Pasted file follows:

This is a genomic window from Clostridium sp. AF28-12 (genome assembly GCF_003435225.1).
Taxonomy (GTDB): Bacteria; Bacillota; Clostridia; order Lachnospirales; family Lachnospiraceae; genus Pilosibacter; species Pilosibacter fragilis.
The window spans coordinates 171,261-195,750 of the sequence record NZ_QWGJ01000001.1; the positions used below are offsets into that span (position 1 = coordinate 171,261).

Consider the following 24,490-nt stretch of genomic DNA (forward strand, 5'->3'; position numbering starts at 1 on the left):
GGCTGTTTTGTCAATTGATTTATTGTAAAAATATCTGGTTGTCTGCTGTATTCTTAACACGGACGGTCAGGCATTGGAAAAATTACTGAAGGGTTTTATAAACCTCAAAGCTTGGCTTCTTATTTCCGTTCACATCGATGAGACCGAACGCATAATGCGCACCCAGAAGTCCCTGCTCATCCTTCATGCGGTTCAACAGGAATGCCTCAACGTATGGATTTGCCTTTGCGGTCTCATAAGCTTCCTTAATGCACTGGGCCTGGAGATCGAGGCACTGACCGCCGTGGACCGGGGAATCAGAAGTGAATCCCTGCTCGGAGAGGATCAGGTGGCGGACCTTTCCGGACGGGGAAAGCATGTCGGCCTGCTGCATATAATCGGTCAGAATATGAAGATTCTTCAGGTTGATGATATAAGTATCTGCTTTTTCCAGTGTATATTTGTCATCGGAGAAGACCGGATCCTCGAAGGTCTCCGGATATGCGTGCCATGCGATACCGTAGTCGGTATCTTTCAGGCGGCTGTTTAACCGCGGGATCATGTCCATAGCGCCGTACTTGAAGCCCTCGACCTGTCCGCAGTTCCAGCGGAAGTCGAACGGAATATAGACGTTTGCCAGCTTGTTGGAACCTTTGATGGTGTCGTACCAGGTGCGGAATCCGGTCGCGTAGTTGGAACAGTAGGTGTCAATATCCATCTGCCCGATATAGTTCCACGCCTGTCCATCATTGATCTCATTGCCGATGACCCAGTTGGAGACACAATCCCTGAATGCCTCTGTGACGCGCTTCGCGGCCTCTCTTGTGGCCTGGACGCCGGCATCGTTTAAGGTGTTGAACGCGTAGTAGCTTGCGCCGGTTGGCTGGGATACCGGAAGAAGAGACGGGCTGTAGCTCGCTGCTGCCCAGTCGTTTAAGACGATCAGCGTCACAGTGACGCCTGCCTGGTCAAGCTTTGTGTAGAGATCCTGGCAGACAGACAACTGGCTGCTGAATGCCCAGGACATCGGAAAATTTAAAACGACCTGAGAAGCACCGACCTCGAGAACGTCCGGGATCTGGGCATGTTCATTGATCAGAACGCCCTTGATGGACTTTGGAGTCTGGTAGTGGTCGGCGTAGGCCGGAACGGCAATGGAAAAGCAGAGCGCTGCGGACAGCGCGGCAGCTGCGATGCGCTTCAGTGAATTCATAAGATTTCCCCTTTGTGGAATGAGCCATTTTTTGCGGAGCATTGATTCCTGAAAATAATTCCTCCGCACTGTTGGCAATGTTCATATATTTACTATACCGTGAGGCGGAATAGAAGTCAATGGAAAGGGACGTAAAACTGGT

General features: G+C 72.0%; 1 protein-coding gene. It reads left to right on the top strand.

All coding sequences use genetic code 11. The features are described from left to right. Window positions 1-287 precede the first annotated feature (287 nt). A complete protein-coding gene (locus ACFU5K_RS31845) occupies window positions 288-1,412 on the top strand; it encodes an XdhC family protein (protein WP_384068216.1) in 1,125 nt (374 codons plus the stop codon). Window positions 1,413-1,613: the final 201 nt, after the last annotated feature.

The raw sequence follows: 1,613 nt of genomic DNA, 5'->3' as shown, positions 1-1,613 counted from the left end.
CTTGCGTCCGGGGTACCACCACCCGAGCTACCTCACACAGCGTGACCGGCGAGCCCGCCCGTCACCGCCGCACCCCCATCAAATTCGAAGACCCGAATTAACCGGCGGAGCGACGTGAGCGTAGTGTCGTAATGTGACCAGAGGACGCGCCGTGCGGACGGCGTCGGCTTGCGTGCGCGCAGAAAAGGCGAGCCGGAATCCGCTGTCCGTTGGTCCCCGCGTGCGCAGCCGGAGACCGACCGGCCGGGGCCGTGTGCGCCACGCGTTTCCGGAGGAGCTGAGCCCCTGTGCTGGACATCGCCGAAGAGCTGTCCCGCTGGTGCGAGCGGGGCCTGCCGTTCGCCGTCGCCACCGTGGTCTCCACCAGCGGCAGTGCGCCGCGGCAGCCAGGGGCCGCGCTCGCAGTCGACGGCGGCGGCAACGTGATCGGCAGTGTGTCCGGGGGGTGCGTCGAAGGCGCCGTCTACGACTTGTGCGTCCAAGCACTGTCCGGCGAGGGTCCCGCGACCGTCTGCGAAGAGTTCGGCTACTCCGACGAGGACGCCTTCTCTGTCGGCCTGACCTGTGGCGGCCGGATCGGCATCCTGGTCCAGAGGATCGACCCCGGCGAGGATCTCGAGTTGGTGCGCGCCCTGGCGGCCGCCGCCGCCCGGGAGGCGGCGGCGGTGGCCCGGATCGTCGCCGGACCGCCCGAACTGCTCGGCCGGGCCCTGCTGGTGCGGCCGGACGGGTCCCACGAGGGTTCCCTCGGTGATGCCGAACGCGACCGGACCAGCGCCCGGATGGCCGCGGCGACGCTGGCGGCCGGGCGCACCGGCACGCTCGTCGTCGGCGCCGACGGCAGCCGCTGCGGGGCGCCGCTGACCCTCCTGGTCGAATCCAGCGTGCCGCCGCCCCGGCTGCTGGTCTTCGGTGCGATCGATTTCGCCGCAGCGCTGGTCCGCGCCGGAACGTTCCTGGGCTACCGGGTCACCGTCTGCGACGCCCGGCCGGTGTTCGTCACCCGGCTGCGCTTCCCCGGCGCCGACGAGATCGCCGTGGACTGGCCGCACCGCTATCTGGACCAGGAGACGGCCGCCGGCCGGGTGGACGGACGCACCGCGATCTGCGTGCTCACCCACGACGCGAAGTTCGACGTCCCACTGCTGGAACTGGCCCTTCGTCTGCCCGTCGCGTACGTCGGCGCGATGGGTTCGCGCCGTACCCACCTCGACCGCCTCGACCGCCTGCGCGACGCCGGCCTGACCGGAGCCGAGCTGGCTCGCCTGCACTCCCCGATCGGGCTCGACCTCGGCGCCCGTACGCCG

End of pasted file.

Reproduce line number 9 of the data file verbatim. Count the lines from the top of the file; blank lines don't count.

CTTGCGTCCGGGGTACCACCACCCGAGCTACCTCACACAGCGTGACCGGCGAGCCCGCCCGTCACCGCCGCACCCCCATCAAATTCGAAGACCCGAATTAACCGGCGGAGCGACGTGAGCGTAGTGTCGTAATGTGACCAGAGGACGCGCCGTGCGGACGGCGTCGGCTTGCGTGCGCGCAGAAAAGGCGAGCCGGAATCCGCTGTCCGTTGGTCCCCGCGTGCGCAGCCGGAGACCGACCGGCCGGGGCCGTGTGCGCCACGCGTTTCCGGAGGAGCTGAGCCCCTGTGCTGGACATCGCCGAAGAGCTGTCCCGCTGGTGCGAGCGGGGCCTGCCGTTCGCCGTCGCCACCGTGGTCTCCACCAGCGGCAGTGCGCCGCGGCAGCCAGGGGCCGCGCTCGCAGTCGACGGCGGCGGCAACGTGATCGGCAGTGTGTCCGGGGGGTGCGTCGAAGGCGCCGTCTACGACTTGTGCGTCCAAGCACTGTCCGGCGAGGGTCCCGCGACCGTCTGCGAAGAGTTCGGCTACTCCGACGAGGACGCCTTCTCTGTCGGCCTGACCTGTGGCGGCCGGATCGGCATCCTGGTCCAGAGGATCGACCCCGGCGAGGATCTCGAGTTGGTGCGCGCCCTGGCGGCCGCCGCCGCCCGGGAGGCGGCGGCGGTGGCCCGGATCGTCGCCGGACCGCCCGAACTGCTCGGCCGGGCCCTGCTGGTGCGGCCGGACGGGTCCCACGAGGGTTCCCTCGGTGATGCCGAACGCGACCGGACCAGCGCCCGGATGGCCGCGGCGACGCTGGCGGCCGGGCGCACCGGCACGCTCGTCGTCGGCGCCGACGGCAGCCGCTGCGGGGCGCCGCTGACCCTCCTGGTCGAATCCAGCGTGCCGCCGCCCCGGCTGCTGGTCTTCGGTGCGATCGATTTCGCCGCAGCGCTGGTCCGCGCCGGAACGTTCCTGGGCTACCGGGTCACCGTCTGCGACGCCCGGCCGGTGTTCGTCACCCGGCTGCGCTTCCCCGGCGCCGACGAGATCGCCGTGGACTGGCCGCACCGCTATCTGGACCAGGAGACGGCCGCCGGCCGGGTGGACGGACGCACCGCGATCTGCGTGCTCACCCACGACGCGAAGTTCGACGTCCCACTGCTGGAACTGGCCCTTCGTCTGCCCGTCGCGTACGTCGGCGCGATGGGTTCGCGCCGTACCCACCTCGACCGCCTCGACCGCCTGCGCGACGCCGGCCTGACCGGAGCCGAGCTGGCTCGCCTGCACTCCCCGATCGGGCTCGACCTCGGCGCCCGTACGCCG